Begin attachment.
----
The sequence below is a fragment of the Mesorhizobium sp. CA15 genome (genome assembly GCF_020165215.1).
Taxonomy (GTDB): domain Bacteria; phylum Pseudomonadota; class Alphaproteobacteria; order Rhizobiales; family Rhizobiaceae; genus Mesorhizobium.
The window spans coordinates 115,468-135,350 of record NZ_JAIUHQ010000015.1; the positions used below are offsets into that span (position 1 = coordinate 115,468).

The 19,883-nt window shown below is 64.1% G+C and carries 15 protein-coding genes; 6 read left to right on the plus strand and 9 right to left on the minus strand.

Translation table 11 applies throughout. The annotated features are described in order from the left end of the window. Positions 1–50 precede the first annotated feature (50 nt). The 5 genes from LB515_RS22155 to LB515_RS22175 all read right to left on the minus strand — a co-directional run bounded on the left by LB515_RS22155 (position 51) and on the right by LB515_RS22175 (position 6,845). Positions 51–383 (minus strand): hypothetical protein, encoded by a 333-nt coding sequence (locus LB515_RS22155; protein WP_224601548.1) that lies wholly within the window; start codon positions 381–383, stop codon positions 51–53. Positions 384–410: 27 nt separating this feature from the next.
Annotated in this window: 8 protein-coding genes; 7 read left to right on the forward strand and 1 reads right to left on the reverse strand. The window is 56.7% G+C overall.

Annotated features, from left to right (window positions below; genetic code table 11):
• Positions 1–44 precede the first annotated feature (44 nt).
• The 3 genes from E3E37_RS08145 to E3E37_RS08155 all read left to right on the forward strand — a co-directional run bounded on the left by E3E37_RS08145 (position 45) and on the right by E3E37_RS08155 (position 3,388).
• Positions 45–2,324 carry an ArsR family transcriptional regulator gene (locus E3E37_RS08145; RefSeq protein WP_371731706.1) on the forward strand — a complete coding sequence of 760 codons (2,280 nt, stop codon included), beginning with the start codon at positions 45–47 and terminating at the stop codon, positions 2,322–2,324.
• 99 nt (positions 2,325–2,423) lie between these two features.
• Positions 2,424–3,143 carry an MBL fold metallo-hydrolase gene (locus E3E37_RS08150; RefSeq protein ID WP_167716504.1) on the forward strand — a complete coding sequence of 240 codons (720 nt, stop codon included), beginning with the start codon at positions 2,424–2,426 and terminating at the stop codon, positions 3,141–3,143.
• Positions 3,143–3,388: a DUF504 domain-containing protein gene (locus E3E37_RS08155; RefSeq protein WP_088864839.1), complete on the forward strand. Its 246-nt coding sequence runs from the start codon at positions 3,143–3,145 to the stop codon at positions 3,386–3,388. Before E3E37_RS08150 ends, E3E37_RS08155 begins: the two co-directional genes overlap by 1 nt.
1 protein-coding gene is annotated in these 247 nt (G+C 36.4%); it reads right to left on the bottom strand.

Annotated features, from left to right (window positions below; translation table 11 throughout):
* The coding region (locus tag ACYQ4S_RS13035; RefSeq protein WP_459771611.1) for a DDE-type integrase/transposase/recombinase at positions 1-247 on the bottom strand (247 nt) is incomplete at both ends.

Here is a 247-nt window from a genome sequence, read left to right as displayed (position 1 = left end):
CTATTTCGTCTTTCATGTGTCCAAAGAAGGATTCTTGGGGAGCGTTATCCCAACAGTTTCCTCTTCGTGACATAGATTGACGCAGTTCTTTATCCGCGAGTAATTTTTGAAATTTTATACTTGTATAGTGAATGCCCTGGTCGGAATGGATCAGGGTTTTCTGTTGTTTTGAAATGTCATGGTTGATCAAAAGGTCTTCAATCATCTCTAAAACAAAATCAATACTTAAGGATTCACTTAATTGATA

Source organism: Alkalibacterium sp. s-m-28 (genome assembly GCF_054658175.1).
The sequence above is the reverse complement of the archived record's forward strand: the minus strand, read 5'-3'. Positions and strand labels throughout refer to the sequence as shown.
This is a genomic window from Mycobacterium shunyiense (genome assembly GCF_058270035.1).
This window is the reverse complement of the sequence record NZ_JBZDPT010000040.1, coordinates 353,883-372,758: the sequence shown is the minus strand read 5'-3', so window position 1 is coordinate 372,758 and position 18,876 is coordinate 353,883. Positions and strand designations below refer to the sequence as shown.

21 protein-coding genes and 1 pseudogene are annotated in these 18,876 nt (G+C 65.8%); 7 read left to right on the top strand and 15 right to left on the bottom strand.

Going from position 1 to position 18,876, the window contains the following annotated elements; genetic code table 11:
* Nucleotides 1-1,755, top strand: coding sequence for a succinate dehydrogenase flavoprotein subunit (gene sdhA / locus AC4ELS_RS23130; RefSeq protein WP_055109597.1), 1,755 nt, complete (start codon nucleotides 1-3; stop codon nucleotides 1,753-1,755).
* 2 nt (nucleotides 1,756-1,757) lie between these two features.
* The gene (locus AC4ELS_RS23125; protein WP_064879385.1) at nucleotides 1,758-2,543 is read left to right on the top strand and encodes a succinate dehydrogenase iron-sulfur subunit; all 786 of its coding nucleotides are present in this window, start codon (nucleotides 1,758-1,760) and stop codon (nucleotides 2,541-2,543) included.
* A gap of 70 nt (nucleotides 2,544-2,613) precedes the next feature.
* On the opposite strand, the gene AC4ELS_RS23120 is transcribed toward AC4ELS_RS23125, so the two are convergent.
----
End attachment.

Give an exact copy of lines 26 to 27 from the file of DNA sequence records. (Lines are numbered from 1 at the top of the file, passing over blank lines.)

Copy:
* 2 nt (nucleotides 1,756-1,757) lie between these two features.
* The gene (locus AC4ELS_RS23125; protein WP_064879385.1) at nucleotides 1,758-2,543 is read left to right on the top strand and encodes a succinate dehydrogenase iron-sulfur subunit; all 786 of its coding nucleotides are present in this window, start codon (nucleotides 1,758-1,760) and stop codon (nucleotides 2,541-2,543) included.